Graph of Thought

chainA phrase that has been really bothering me since I was a teenager is “Chain of Thought” or “Train of Thought” – it even has its own wiki page! As I have recently realized that one use of blogs are meant to be a personal ranting space, so let me do that.

A chain is a lot like a vector, so when I hear the phrase “Chain of Thought”, I see a thinker/brain jumping from link to link, much like an iterator, and most of the links are identical. I don’t think like that, and I’m sure most people don’t either.

When I try to visualize thinking, the picture that comes to my mind is that of a set of stacks, with thoughts popping out of some and being pushed into others.

At other times, thoughts remind me of a tree, with the brain traversing it, sometimes depth first, and sometimes breadth first, but more often, thought looks to me like a graph, with the brain hopping from node to node however the hell it pleases.

A tree is a graph, and a vector is a tree, so why do we have to chain our thoughts by making them look like they follow a linear pattern? They are seldom that linear! Ok, a “Graph of Thought” sounds modern, but trees have been around for much longer than chains!

To me, analogies and models are dangerous oversimplifications. Whenever we use a model to represent something, the thing that is being represented loses a certain part of its being. By sticking to a chain model, we are simplifying our thought process, and perhaps, becoming just a little bit more stupid in the process. I say, let us kill the phrase “Chain of Thought” and climb one teeny weeny step higher on the ladder of evolution.

After this post, I will take the nested brackets that I love (and I do love them (honestly (yes, this is a forced example))) as deep as I want to, without bothering about grammar.

Grammar needs a redesign.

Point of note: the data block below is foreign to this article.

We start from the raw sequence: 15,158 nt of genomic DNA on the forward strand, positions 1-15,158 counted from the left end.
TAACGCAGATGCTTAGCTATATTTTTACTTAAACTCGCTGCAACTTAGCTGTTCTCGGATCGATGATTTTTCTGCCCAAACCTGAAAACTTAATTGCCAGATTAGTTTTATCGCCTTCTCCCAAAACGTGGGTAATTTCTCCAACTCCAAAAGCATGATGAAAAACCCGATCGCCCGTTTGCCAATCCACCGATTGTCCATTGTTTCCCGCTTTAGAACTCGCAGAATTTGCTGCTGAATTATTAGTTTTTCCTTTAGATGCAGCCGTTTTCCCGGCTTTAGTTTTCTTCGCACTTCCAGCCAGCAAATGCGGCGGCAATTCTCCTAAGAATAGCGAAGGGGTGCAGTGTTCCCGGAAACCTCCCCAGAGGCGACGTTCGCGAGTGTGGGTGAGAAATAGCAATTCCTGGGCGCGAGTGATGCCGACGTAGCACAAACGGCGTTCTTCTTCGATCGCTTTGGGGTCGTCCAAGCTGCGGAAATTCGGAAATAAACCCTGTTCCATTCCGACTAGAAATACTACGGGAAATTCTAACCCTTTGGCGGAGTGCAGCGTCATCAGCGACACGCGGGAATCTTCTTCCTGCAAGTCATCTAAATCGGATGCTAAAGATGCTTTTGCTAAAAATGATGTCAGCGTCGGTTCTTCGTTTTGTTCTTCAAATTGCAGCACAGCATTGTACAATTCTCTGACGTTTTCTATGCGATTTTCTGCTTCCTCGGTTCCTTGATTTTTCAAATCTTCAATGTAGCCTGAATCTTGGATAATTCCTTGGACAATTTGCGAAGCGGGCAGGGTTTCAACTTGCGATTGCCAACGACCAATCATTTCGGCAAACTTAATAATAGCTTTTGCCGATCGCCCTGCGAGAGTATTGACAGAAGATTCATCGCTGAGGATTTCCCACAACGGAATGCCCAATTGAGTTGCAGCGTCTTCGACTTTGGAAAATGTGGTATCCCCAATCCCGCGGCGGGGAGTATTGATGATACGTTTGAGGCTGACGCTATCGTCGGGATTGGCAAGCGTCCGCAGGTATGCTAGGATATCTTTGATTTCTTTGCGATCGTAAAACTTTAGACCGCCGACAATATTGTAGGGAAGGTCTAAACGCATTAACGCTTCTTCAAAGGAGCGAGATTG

5 thoughts on “Graph of Thought”

  1. Well if you take “A train of thought” as a path in the graph of thought that you’ve just mentioned then it makes some sense. If you’re talking to someone about how you got to a conclusion on a topic you would probably get rid of irrelevant nodes and paths. Kind of makes this something like a shortest path. 🙂

  2. You have a point there, but we normally don’t follow the shortest paths when ‘traveling’ from one thought to another. Also, trains don’t make 180 degree turns without a change in speed, they travel on near-planes on predefined paths. Neurons may look like railway lines to some, but they are not, and thought don’t need shunting either.
    Some analogies, I understand, but I just can’t seem to LINK the concept of a chain/train with the concept of thought, and this bothered me a lot (until I put it out of my mind by writing about it here) 😀
    Thanks for visiting btw.

  3. Heres a strange thing:

    Seems here that the phrase “train of thought” was coined before people used the word “train” in the railway sense. So even though we think of “train of thought” as a railway train having something to do with thought it might actually have started off with a different meaning.

    PS: I like your blog for its originality. Its not often that you see a Pakistani blog with something other than “look what I found” posts.

  4. Yes, the train in the railway sense was adapted from a train of carriages, PULLED by horses. In this context too, though, we don’t pull a bunch of thoughts.
    I am beginning to see why telling Adam the names of things is an important incident in our religious books.

    Thanks again, I do keep a list of links that I find interesting, and dump the ones that are not covered by anyone after a few days, but regurgitating links makes no sense to me either, unless you add some more value to the original page/post/thought.

  5. I actually came across your blog trying to research the origin of the phrase “train of thought” for a Rhetoric paper that I’m working on. My goal is actually what you had mentioned — that the simplistic phrase “train of thought” conceals certain aspects of thought. I really enjoyed reading your blog, it was very insightful!

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